Hyperborea is the new game on Sam’s already groaning shelf of games. Its vast box, unable to slide neatly into a space, sits on the edge, it’s spacious lid covering the spines of many other worthy contenders for our attention. In other words, it’s a bit of an attention seeker. And with it’s silly artwork of D&D style subjects, when Sam first bought it, I thought he’d made a terrible mistake.
But he was keen to try it again after an initial test run against Ian, and so I agreed. I ignored any attempt at learning the names for various pieces or colours, and concentrated on the rules that Sam was telling me.
It seemed like a bit of a point salad, or even a point soup, with almost everything you do getting some kind of reward if it was still on the board by the end of the game. Everything, that is, except fortresses: these flimsy castles which sound so promising when it comes to defeating enemy hordes, but vanish the moment it’s your turn again and you have to build your defences from scratch. Less a fortress, more an inflatable castle, as Sam pointed out.
There are icons a-plenty, and I’m not at all sure we got them right. But the basic mechanic of drawing cubes and using them to trigger actions was a smart one. Certainly, I had reason to like it when Sam went through a mid-game spate of unlucky cubes, forcing him to tread water for a few turns. But that’s life, really, isn’t it? And isn’t that what board games are all about? Dreams and hopes, plans and schemes, dashed against the rocks of cruel fate.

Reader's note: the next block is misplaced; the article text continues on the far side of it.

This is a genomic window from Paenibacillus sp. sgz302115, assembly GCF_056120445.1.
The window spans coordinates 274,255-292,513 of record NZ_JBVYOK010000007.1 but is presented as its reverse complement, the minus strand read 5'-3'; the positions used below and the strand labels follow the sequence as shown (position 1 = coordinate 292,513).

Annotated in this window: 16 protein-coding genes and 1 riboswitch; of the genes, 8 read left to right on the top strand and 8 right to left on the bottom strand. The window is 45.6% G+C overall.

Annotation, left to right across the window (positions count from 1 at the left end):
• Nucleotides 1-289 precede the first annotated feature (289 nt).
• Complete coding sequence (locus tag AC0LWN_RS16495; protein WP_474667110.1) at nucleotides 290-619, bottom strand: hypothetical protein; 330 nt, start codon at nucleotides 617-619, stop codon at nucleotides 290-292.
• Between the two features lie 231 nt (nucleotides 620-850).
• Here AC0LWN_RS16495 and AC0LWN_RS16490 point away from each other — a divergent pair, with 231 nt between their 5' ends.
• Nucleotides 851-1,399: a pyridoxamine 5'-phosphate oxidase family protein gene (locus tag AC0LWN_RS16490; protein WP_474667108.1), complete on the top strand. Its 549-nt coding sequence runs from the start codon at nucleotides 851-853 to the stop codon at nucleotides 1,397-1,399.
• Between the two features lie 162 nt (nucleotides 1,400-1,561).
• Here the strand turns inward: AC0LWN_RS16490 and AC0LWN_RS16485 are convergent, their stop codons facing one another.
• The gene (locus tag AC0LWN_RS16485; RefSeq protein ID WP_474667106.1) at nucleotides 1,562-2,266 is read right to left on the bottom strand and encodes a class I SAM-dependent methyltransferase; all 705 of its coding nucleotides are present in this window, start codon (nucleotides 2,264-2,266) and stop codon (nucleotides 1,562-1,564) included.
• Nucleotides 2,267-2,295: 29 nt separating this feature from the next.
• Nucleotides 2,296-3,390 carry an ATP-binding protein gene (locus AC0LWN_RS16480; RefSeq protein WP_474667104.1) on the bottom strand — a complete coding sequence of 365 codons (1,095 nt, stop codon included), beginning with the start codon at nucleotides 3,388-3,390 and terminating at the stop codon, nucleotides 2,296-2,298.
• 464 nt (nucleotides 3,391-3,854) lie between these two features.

While ghosts dance at your misfortune...
The game is pretty fast once you get going, and it seems to offer a variety of paths to glory. But one thing is plain: too many cubes can slow you down, as you cannot clear your playing area until your bag is empty of cubes. Do you specialise in a small number of similar coloured cubes, or go for a smorgasbord of opportunities, picking up different coloured cubes as you go? I think you’d need a few games before a preferred strategy began to to emerge.
At the end, we were struggling to get our last player on the board when I bought up my fifth card, thus triggering the end of the game. But Sam had his stash of gems, and plenty of presence on the board. He took the win by a slim majority.
That’s from memory, but the way. It might have been 64-62, but it was definitely a two-point gap. It was fun, and it’d be interesting to see how it plays with more people. Part of me wants to try the six-player version, and another part of me wants to remind the first part of me that that would take about three hours.
After this we played a nice two-player game of 7 Wonders. But, in a sense, there’s no such thing as a two-player game of 7 Wonders. Dirk has grown into a little character of his own, mostly as a witless dumping ground for dull cards, but occasionally with an uncanny knack of picking one player to favour over the other.
This time it was Sam who gained most from business with Dirk, while I was left scratching together coppers just to build another science. That was my strategy - sciences - while Dirk went for blue buildings, chaining them together for full effect, and Sam went for military, backed up by some nice guilds in the final round. It was a resounding victory for Sam, and a precious silver medal for Dirk.
But I enjoyed it. I can’t believe there are people who don’t like the 7 Wonders two-player variant. It adds new strategies to what would otherwise be an exercise in futility.
And that was that for the evening! Non-leaderboard, although 7 Wonders should appear on the division, I suppose.